I adore the popular songs of the beginning of the 20th century, whether English, French, or American. (There’s probably a great deal more from the rest of the world, with regard to which I must alas plead shameful ignorance.) Some of the songs from America’s ‘Gilded Age’ are especially engaging and memorable, in particular the […]
We love this clip! Filmed on 7th March 1931, this Fox Movietone News Story shows scenes from a French amateur dance competition (“championat de France de danse moderne amateur”). We especially love the guys dancing solo from minute 4:00 onwards–I wonder what your great-grandparents would have made of this!
I’m not sure of the date of composition of this fabulous song written and composed by Charles Ridgewell and George A. Stevens, though Mark Sheridan’s original version pre-dates Stanley Kirkby’s recording by at least (I think) a couple of years. Anyhow, posted here as Song of the Week simply because María did such a brilliantly […]
I’m always fascinated at the way that songs can seem to take on a life of their own, sometimes for the better and sometimes for the worse, as they pass from generation to generation. P.J. Proby’s 1964 recording of Hold Me, for example, a 1930s hit for Al Bowlly with the Ray Noble Orchestra, brilliantly […]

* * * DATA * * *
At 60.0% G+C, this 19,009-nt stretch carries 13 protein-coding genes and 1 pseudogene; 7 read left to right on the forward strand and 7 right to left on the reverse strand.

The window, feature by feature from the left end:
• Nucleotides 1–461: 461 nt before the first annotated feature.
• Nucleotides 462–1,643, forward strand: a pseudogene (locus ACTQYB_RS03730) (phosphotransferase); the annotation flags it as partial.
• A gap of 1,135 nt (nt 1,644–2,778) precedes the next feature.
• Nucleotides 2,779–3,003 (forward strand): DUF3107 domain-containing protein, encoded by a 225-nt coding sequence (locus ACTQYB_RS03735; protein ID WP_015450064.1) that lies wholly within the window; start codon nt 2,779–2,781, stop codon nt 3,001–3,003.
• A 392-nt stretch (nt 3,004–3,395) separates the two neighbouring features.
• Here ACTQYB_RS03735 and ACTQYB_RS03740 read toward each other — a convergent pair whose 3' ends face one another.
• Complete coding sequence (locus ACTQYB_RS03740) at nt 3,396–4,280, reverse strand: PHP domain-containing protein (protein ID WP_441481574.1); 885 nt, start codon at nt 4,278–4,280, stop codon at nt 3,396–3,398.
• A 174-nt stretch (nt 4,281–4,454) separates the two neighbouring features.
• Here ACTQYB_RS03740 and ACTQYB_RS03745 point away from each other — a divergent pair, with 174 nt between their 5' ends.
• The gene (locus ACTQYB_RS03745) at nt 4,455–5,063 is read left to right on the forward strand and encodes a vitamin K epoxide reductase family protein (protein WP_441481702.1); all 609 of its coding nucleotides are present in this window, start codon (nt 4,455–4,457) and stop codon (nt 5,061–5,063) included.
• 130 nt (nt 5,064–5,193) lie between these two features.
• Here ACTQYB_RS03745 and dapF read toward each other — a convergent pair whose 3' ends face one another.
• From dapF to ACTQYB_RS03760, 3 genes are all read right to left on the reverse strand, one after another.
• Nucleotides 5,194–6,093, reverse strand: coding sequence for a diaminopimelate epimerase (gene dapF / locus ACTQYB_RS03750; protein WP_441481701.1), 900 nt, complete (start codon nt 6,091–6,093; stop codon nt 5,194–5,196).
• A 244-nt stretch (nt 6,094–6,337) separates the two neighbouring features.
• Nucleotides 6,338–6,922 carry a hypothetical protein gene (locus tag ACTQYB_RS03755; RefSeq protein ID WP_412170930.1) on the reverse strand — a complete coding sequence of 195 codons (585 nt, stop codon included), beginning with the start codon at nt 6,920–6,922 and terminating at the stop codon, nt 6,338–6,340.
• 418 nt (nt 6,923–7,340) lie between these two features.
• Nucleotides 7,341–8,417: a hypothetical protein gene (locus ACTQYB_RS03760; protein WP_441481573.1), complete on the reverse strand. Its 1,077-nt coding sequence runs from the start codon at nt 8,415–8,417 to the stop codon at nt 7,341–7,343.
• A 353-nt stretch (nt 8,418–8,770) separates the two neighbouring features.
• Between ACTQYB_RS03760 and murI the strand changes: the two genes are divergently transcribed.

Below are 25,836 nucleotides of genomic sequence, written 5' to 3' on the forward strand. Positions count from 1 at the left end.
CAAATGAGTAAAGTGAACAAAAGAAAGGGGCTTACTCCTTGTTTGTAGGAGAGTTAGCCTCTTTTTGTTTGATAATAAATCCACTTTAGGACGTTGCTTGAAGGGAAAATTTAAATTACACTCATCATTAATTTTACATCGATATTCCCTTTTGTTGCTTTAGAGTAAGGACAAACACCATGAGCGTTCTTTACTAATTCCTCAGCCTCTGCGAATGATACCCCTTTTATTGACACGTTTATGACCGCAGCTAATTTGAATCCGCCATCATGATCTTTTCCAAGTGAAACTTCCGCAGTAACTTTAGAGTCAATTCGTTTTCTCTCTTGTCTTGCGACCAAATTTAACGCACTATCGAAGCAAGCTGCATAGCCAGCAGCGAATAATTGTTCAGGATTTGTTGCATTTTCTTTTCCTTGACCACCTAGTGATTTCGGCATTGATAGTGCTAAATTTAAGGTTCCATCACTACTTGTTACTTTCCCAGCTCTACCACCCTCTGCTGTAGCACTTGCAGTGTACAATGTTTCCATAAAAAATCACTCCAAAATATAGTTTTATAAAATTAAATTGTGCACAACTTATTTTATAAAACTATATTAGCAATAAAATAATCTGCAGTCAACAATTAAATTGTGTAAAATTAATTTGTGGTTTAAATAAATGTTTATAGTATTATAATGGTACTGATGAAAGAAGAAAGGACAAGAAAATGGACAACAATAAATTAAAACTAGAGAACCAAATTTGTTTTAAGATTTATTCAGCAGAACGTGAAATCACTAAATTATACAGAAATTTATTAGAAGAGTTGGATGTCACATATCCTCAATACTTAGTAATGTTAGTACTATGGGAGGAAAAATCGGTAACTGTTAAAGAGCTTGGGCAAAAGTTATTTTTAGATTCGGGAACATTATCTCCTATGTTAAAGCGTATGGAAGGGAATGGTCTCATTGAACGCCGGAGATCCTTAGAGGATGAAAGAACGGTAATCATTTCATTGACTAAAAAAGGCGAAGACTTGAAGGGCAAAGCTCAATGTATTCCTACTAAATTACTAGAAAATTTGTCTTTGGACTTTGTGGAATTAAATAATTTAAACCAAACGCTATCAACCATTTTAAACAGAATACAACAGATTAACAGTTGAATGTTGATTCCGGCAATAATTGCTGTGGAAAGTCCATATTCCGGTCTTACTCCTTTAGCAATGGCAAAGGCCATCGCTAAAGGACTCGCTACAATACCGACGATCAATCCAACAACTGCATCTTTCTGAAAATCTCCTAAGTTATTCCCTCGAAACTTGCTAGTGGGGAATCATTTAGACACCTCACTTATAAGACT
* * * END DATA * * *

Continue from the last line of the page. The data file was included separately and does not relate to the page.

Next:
I admit it–I’m a huge fan of Marie Lloyd. A kind of real-life Betty Boop in some ways, she was by far the greatest and most charismatic singer of her era. A few days ago, Radio Days performed an online concert on “leisure and travel in the late Victorian and Edwardian eras” and, although we […]
An unusual choice this week, prompted by my having recently bought a first edition of Albert Chevalier’s 1901 memoirs, Before I Forget. Chevalier wrote this song, with music composed by his brother Charles Ingle (born Auguste Chevalier), in 1891. It’s testimony to the songwriting genius of the Chevalier brothers that the song still sounds as […]
Many orchestras recorded Limehouse Blues but none, in our opinion, ever matched that of Bert Ambrose.